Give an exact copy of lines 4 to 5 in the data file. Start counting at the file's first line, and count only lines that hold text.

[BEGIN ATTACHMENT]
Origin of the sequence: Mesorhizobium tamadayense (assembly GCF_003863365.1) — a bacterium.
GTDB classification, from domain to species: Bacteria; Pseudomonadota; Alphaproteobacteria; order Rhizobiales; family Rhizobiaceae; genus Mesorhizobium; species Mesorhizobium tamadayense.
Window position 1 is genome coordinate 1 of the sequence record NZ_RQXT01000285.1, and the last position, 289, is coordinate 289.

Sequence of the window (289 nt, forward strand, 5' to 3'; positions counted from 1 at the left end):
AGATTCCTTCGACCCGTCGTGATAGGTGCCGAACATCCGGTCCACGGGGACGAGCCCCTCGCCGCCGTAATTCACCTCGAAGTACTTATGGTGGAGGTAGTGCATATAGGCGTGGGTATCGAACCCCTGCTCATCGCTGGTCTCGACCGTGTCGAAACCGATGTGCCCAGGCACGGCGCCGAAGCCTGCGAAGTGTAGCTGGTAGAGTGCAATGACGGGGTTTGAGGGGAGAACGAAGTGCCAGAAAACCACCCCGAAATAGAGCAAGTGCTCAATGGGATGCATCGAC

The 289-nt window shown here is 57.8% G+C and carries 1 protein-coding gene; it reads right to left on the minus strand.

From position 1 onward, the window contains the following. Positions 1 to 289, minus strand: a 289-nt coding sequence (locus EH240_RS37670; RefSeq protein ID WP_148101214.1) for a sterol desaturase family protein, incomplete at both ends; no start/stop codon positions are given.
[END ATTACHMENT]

Sequence of the window (289 nt, forward strand, 5' to 3'; positions counted from 1 at the left end):
AGATTCCTTCGACCCGTCGTGATAGGTGCCGAACATCCGGTCCACGGGGACGAGCCCCTCGCCGCCGTAATTCACCTCGAAGTACTTATGGTGGAGGTAGTGCATATAGGCGTGGGTATCGAACCCCTGCTCATCGCTGGTCTCGACCGTGTCGAAACCGATGTGCCCAGGCACGGCGCCGAAGCCTGCGAAGTGTAGCTGGTAGAGTGCAATGACGGGGTTTGAGGGGAGAACGAAGTGCCAGAAAACCACCCCGAAATAGAGCAAGTGCTCAATGGGATGCATCGAC